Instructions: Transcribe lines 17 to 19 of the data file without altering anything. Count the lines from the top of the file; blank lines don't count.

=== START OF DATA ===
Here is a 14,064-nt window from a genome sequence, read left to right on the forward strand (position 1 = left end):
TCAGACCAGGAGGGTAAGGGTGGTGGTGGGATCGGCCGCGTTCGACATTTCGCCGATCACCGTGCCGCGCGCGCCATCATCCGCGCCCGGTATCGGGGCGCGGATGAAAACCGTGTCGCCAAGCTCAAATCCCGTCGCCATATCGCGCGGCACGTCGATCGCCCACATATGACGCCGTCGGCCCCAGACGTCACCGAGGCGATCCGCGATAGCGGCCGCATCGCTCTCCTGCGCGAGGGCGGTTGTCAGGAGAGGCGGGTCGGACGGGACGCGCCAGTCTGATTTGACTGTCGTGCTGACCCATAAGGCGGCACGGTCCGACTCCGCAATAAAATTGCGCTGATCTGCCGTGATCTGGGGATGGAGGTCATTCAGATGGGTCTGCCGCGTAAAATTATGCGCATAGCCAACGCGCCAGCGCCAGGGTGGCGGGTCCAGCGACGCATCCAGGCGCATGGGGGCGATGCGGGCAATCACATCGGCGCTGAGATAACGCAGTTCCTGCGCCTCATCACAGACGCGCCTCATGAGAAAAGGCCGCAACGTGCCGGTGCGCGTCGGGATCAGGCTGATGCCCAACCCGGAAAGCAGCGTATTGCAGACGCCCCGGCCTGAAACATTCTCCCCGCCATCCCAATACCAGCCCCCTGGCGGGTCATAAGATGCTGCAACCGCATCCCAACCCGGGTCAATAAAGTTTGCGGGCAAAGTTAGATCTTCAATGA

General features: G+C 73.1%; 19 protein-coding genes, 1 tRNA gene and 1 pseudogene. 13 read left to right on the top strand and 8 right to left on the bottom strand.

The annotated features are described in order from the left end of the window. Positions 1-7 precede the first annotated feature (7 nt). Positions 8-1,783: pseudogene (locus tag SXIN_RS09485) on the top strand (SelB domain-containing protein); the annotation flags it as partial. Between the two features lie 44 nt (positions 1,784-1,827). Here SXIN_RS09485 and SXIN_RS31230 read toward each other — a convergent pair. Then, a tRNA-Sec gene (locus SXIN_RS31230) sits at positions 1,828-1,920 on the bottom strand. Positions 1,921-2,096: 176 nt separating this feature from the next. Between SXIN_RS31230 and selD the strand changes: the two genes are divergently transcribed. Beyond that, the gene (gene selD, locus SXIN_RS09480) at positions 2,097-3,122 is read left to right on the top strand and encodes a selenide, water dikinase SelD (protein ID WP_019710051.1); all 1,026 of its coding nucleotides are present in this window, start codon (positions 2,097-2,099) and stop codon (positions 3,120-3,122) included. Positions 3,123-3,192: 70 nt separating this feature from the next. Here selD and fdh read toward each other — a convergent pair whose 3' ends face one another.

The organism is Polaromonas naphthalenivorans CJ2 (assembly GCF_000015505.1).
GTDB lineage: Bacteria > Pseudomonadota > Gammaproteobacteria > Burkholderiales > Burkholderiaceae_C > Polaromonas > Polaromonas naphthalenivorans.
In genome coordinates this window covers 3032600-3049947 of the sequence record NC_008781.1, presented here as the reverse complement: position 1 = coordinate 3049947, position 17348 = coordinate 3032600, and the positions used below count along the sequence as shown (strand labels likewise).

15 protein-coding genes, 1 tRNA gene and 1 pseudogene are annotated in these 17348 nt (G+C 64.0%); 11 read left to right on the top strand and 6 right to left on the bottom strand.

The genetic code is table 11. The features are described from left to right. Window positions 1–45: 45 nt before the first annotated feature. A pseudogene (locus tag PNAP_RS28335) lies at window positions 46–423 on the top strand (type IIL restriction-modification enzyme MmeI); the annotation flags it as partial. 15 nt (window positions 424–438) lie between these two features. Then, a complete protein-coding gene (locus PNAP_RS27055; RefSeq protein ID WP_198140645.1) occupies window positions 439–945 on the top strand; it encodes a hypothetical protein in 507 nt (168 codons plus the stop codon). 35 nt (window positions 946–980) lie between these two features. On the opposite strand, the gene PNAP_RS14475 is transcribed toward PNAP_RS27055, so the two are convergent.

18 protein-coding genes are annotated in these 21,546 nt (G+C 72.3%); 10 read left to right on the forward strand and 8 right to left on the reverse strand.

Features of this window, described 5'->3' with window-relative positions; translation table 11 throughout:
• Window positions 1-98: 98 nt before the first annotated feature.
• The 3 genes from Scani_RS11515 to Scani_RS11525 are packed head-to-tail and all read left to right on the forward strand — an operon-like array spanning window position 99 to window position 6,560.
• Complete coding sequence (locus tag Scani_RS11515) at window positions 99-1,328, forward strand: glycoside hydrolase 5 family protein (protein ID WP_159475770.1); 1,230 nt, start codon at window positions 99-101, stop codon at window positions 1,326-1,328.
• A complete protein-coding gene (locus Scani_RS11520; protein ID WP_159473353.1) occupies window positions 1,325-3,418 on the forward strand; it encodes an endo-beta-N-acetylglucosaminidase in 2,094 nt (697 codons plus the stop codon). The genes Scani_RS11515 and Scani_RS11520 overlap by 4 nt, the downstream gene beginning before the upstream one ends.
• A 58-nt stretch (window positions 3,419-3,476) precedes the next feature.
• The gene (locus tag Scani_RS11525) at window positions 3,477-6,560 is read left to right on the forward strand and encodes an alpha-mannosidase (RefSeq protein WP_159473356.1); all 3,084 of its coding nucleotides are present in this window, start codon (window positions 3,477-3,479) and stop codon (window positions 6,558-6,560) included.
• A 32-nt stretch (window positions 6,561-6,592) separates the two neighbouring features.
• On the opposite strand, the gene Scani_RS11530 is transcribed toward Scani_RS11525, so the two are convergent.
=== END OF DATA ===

• The gene (locus tag Scani_RS11525) at window positions 3,477-6,560 is read left to right on the forward strand and encodes an alpha-mannosidase (RefSeq protein WP_159473356.1); all 3,084 of its coding nucleotides are present in this window, start codon (window positions 3,477-3,479) and stop codon (window positions 6,558-6,560) included.
• A 32-nt stretch (window positions 6,561-6,592) separates the two neighbouring features.
• On the opposite strand, the gene Scani_RS11530 is transcribed toward Scani_RS11525, so the two are convergent.